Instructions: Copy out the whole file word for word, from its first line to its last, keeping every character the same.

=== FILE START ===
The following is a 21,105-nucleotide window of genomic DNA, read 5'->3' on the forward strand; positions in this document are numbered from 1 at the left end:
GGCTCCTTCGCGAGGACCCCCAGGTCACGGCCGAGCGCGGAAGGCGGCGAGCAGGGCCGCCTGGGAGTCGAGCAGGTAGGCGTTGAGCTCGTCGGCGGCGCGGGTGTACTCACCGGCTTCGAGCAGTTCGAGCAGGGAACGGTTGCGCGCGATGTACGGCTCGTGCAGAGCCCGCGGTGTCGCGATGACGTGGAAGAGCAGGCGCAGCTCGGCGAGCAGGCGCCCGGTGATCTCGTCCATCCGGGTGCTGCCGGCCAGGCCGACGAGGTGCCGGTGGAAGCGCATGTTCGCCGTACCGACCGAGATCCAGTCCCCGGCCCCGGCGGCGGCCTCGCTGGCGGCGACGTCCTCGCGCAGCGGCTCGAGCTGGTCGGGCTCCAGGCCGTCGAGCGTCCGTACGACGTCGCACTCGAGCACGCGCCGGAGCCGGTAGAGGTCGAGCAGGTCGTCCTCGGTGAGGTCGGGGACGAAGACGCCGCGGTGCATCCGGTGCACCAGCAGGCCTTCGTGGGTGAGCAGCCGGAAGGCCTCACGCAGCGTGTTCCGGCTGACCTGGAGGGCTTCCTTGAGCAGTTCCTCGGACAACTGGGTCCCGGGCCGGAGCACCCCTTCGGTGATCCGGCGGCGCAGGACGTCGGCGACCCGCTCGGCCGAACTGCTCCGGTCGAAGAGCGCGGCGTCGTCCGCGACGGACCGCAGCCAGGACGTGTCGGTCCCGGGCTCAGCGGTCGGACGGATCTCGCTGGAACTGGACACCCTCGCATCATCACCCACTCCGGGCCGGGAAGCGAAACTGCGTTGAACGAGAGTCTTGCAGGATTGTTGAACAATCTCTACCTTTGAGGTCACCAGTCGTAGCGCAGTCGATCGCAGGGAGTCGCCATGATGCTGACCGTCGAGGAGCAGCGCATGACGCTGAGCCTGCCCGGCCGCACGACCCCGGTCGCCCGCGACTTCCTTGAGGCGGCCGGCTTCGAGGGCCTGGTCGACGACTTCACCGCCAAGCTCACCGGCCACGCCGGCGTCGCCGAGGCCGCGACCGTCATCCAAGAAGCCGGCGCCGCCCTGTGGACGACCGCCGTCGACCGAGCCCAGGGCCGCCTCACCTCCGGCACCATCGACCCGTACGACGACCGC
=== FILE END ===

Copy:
The following is a 21,105-nucleotide window of genomic DNA, read 5'->3' on the forward strand; positions in this document are numbered from 1 at the left end:
GGCTCCTTCGCGAGGACCCCCAGGTCACGGCCGAGCGCGGAAGGCGGCGAGCAGGGCCGCCTGGGAGTCGAGCAGGTAGGCGTTGAGCTCGTCGGCGGCGCGGGTGTACTCACCGGCTTCGAGCAGTTCGAGCAGGGAACGGTTGCGCGCGATGTACGGCTCGTGCAGAGCCCGCGGTGTCGCGATGACGTGGAAGAGCAGGCGCAGCTCGGCGAGCAGGCGCCCGGTGATCTCGTCCATCCGGGTGCTGCCGGCCAGGCCGACGAGGTGCCGGTGGAAGCGCATGTTCGCCGTACCGACCGAGATCCAGTCCCCGGCCCCGGCGGCGGCCTCGCTGGCGGCGACGTCCTCGCGCAGCGGCTCGAGCTGGTCGGGCTCCAGGCCGTCGAGCGTCCGTACGACGTCGCACTCGAGCACGCGCCGGAGCCGGTAGAGGTCGAGCAGGTCGTCCTCGGTGAGGTCGGGGACGAAGACGCCGCGGTGCATCCGGTGCACCAGCAGGCCTTCGTGGGTGAGCAGCCGGAAGGCCTCACGCAGCGTGTTCCGGCTGACCTGGAGGGCTTCCTTGAGCAGTTCCTCGGACAACTGGGTCCCGGGCCGGAGCACCCCTTCGGTGATCCGGCGGCGCAGGACGTCGGCGACCCGCTCGGCCGAACTGCTCCGGTCGAAGAGCGCGGCGTCGTCCGCGACGGACCGCAGCCAGGACGTGTCGGTCCCGGGCTCAGCGGTCGGACGGATCTCGCTGGAACTGGACACCCTCGCATCATCACCCACTCCGGGCCGGGAAGCGAAACTGCGTTGAACGAGAGTCTTGCAGGATTGTTGAACAATCTCTACCTTTGAGGTCACCAGTCGTAGCGCAGTCGATCGCAGGGAGTCGCCATGATGCTGACCGTCGAGGAGCAGCGCATGACGCTGAGCCTGCCCGGCCGCACGACCCCGGTCGCCCGCGACTTCCTTGAGGCGGCCGGCTTCGAGGGCCTGGTCGACGACTTCACCGCCAAGCTCACCGGCCACGCCGGCGTCGCCGAGGCCGCGACCGTCATCCAAGAAGCCGGCGCCGCCCTGTGGACGACCGCCGTCGACCGAGCCCAGGGCCGCCTCACCTCCGGCACCATCGACCCGTACGACGACCGC